May 1977 saw the premiere of an epic tale in which an evil empire deployed powerful directed-energy weapons in its quest for total domination. Star Wars was first shown in the same month, but Aviation Week’’s serial scoops on the Soviet Union’s supposed development of laser-based missile defenses were a hit in their own right.
Inspired by ultra-hawkish Maj. Gen. George Keegan, just retired as chief of U.S. Air Force intelligence, they suggested that the Soviets were preparing to end the Cold War on their own terms—by threatening the West with destruction from behind a laser-powered shield. Within a few years, the Star Wars title had been co-opted for the Pentagon’s own Strategic Defense Initiative.
Talking about megawatt-class space-based lasers just 17 years after the first laboratory-bench laser was like expecting the Wright Brothers to build a 747. The SDI quickly found that only Darth Vader could make them work. Russia’s own space-based laser program—which in fact was a kludge, built in response to the SDI—crashed along with the 80-ton Polyus spacecraft in May 1987. The SDI’s impractical Airborne Laser lumbered on until 2011. The only thing of consequence that any of them destroyed was confidence in laser weapons.
Today, expectations and technology have converged—and practical high-energy laser (HEL) weapons may be close to combat-ready.
New HEL weapons are smaller than the 1980s monsters, with a goal of 100 to 150 kilowatts—less than a tenth of what the SDI had in mind—and powered by electricity rather than rocket-like chemical systems. Modest power permits more precise optics and—in some cases—the use of commercial off-the-shelf fiber laser sources, improving beam quality and reducing cost. (There are two vital statistics in laser weapons: One is raw power and the other is beam quality, or the ability to focus that power on a small spot at a distance of a kilometer or more.)
Star Wars lasers were intended to hit things that missiles could not touch. The new generation exploits different characteristics: a magazine as deep and easily replenished as the fuel tank, and a low cost per shot; Rheinmetall, a German arms company that’s developing a laser carried by an armored vehicle, says that each shot uses a Euro’s worth of energy—roughly, a dollar. They are designed to deal with targets that missiles can’t engage affordably.
A mini-drone, for example, doesn’t carry weapons but is a threat because it can target ground forces for artillery. It’s cheaper than any surface-to-air missile, but a laser can blind it, destroy its payload or shoot it down. Rocket and mortar defense is another application. The Iron Beam laser, being developed by Israel’s government-owned missile-make Rafael, is a logical follow-on to the Iron Dome missile system, which is practical and affordable only because it ignores rockets that will fall on open ground: That will no longer work when weapons are guided.
Close behind the systems already shown off by Rheinmetall, Rafael and Europe’s MBDA—certainly not a technological leap away—is the new “Gen 3 HEL” technology being developed by General Atomics Aeronautical Systems to fit on an Avenger unmanned air vehicle.
The company claims that the Avenger-carried version could combine 150 kW power with high-beam quality and that it can fire 10 times between 3-minute recharges. As well as arming the Avenger, it might fit in the 3,400-pound pod that Boeing designed for the Advanced Super Hornet, the next generation of its F/A-18 jet. A bomber or a special-operations C-130 could carry it easily. Other versions could put up to 300 kW on target, the company says, and a ground-based—but flight-weight—system is being prepared for its first tests outside the laboratory.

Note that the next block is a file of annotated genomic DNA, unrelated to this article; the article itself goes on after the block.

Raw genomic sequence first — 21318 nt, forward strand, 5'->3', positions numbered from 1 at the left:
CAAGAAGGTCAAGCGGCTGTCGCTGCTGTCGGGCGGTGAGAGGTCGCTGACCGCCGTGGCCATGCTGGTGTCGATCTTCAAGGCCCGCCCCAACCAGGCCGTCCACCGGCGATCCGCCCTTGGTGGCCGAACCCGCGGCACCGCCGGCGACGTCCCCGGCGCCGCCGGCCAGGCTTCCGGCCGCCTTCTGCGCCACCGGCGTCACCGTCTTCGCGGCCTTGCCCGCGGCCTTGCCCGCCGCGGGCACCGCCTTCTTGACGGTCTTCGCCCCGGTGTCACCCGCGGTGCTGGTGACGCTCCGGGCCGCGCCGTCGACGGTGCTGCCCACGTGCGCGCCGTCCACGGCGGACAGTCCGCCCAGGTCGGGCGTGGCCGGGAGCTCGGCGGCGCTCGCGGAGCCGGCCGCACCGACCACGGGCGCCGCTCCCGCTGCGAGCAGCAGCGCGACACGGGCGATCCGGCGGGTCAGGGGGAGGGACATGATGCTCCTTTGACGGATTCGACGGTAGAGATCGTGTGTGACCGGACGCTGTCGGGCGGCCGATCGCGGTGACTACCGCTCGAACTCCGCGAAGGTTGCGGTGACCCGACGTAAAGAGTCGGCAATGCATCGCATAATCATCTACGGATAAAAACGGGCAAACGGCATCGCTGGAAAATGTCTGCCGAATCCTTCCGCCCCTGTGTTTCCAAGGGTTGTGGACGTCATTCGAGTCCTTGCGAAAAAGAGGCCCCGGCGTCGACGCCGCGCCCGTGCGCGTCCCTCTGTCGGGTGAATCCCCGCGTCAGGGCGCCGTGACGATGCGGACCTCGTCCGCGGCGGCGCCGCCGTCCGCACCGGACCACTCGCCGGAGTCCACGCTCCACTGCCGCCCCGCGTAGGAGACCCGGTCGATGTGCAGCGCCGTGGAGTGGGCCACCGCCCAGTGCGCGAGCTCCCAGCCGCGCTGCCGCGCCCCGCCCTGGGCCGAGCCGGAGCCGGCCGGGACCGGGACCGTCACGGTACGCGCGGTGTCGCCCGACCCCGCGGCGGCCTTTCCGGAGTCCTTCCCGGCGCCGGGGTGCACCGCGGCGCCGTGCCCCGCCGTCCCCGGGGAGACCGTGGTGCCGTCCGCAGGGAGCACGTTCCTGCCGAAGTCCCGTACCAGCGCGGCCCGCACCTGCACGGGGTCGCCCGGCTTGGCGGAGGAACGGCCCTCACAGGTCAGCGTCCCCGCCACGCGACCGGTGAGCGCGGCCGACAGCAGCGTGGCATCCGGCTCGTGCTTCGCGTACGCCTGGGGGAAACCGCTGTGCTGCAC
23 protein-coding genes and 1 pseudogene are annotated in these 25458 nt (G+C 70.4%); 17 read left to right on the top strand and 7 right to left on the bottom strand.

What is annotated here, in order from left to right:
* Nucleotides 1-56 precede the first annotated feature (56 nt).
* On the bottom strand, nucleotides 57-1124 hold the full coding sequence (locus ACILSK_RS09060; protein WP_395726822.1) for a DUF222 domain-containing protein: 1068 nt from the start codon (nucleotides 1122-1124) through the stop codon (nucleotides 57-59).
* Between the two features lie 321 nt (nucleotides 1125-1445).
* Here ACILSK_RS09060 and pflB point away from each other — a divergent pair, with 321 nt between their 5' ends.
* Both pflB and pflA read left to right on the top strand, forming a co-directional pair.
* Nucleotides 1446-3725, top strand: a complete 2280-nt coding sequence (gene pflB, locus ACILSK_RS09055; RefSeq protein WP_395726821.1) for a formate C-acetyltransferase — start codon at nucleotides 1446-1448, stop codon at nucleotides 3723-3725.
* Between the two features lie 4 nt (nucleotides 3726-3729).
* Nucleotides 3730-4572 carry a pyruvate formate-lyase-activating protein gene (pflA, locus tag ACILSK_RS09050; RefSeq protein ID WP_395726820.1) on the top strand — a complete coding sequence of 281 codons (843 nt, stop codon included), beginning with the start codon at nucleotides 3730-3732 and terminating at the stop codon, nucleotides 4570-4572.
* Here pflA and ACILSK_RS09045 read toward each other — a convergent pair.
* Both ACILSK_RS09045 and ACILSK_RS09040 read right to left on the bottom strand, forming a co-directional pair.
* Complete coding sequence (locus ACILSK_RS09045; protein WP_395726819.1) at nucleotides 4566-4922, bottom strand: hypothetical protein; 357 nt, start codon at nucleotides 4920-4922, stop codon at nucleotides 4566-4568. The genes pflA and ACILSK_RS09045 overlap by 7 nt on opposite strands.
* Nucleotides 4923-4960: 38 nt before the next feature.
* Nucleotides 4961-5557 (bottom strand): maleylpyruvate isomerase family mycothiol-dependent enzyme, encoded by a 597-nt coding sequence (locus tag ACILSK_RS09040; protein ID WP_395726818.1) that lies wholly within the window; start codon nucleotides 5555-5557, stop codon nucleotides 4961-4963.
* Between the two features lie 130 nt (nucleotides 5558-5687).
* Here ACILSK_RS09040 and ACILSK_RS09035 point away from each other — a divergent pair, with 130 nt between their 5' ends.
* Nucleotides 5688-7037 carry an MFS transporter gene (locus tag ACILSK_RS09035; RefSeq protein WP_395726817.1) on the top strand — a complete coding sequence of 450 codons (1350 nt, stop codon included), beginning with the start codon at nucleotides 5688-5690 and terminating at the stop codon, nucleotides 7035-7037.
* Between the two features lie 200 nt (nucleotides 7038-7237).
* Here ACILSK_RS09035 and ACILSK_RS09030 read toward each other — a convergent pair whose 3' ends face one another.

This is a tipping point, because what you can do with 150 or 300 kW also depends on what you’re trying to protect. If the goal is to knock down a supersonic anti-ship cruise missile (the focus of some long-running Navy programs), there are two problems. Water in the atmosphere—whether humidity, rain or spray—attenuates laser energy, and a damaged cruise missile can still hit the target in the form of a ton of high-speed burning trash. But if the target being protected is an evasively maneuvering aircraft, it will often be in clear, dry air; and it is enough to destroy the missile’s seeker, put a hole in the radome or weaken the motor tube to cause a miss, even at well-sub-kilometer range.
Shooting a small, fast target is a laser’s forte, because what makes it new as a weapon is its instantaneous impact. The century-old basic air warfare problem—figuring out where the target is going to be when the bullet or missile gets there—is over.
Two laser-armed fighters in a formation could act as escorts, with 20 quick shots to defeat a pop-up threat. A bomber on a maritime strike mission would be able to penetrate the outer zone of a hostile fleet’s defenses. Countermeasures are expensive: mostly they mean trying to harden the missile, invariably adding weight.
Conversely, improving laser power and beam quality are engineering challenges, not alter-the-laws-of-physics problems. Something like a 500 kW, 2,000-pound weapon—just over twice the weight of an internal M61 Gatling gun, its feed system and ammunition—would mean another tipping point for air warfare. Provided that adaptive optics can be developed to fire the laser through friction-heated air, a moderately agile laser-armed supercruiser would be a tough target, whether or not it was stealthy. A laser fighter would not need extreme agility, either to put weapons on target or to evade enemy fire.
But the near- to mid-term developments will have an impact: Consider the reaction if, between now and 2020, a version of China’s long-lived, utilitarian H-6 medium jet bomber emerges with a functioning, fractional-megawatt missile zapper. It’s a lot more likely than orbiting strategic-defense lasers were in 1977—and could well cause panic on a similar level.